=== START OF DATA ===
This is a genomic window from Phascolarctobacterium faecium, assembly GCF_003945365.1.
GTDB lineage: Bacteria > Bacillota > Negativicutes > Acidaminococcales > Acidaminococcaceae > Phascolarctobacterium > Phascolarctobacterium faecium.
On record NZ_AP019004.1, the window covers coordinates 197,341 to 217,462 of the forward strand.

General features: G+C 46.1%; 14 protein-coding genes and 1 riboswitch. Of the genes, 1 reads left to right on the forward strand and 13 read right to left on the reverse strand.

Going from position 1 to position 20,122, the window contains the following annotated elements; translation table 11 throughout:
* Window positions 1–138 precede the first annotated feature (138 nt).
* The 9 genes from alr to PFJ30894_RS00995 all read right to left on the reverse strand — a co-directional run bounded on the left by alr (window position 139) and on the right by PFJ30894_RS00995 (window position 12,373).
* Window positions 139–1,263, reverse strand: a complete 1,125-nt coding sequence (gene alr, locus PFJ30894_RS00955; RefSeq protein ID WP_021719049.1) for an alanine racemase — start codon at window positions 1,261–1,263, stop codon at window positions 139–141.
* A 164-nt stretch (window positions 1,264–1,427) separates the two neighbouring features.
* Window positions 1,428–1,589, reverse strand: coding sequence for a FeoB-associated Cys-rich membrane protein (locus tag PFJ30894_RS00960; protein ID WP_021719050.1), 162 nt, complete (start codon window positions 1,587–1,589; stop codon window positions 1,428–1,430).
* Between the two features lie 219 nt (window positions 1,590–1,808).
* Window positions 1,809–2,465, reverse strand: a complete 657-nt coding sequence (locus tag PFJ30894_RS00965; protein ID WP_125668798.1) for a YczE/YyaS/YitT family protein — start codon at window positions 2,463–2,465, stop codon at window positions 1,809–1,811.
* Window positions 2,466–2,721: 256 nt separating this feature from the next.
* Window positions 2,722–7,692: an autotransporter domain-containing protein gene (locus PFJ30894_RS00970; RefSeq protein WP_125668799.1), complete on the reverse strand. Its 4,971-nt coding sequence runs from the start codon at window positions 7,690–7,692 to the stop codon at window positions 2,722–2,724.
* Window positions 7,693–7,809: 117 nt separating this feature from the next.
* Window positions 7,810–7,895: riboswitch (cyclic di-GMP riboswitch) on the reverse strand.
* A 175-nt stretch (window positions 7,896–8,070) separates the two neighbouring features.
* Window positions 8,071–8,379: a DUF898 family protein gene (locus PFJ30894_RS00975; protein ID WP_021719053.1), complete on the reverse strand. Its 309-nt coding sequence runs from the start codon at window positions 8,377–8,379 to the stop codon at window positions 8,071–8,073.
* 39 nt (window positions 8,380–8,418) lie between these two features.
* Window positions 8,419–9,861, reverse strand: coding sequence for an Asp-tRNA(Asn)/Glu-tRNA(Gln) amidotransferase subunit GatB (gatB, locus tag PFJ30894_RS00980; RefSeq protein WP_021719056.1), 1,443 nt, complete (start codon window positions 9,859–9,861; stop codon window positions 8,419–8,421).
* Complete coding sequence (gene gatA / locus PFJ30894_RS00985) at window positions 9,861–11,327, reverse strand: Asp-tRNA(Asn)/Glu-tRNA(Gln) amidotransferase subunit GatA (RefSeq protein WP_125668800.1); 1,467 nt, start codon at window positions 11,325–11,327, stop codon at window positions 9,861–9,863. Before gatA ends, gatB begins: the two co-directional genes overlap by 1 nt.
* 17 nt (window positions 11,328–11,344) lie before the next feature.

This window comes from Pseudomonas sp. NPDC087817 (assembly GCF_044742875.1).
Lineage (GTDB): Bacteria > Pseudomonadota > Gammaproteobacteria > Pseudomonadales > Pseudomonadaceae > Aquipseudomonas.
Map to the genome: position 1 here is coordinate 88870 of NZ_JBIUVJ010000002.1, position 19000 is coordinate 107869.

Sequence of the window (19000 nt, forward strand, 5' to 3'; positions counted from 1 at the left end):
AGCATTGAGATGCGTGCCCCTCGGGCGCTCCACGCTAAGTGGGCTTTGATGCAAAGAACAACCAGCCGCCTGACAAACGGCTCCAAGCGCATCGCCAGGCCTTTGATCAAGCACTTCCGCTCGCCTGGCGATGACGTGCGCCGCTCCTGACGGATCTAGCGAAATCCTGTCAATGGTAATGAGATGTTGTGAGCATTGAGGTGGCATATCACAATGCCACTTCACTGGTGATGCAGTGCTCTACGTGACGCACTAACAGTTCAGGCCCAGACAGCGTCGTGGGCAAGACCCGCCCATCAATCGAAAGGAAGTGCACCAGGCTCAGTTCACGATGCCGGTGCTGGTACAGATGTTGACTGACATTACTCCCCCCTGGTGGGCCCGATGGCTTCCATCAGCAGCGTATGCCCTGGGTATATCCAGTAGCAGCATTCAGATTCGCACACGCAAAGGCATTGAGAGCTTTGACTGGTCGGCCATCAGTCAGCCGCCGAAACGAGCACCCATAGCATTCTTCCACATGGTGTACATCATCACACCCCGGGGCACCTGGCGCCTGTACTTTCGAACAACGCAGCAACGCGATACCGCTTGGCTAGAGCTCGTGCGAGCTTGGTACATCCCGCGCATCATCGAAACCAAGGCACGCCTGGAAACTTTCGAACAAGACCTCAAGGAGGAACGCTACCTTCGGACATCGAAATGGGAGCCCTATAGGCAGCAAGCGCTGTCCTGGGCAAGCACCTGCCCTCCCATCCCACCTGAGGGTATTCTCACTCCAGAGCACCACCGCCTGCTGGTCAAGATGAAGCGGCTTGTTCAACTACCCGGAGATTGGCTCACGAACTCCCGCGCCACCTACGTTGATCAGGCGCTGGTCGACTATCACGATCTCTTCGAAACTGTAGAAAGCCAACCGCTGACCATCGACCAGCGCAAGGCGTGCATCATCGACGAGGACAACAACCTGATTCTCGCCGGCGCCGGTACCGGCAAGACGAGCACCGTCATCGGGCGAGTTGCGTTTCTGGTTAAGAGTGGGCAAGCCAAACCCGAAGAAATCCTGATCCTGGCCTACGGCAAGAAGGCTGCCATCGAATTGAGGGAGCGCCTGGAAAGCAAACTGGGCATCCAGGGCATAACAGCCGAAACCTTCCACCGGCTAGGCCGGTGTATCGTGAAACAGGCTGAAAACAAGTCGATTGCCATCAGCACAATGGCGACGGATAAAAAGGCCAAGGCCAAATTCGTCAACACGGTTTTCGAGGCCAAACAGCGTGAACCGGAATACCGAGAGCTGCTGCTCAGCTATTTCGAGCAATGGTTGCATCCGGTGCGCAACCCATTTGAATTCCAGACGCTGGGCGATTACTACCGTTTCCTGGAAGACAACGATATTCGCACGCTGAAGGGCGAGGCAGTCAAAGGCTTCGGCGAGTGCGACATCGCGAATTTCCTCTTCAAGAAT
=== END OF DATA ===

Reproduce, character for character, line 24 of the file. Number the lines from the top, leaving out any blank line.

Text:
Lineage (GTDB): Bacteria > Pseudomonadota > Gammaproteobacteria > Pseudomonadales > Pseudomonadaceae > Aquipseudomonas.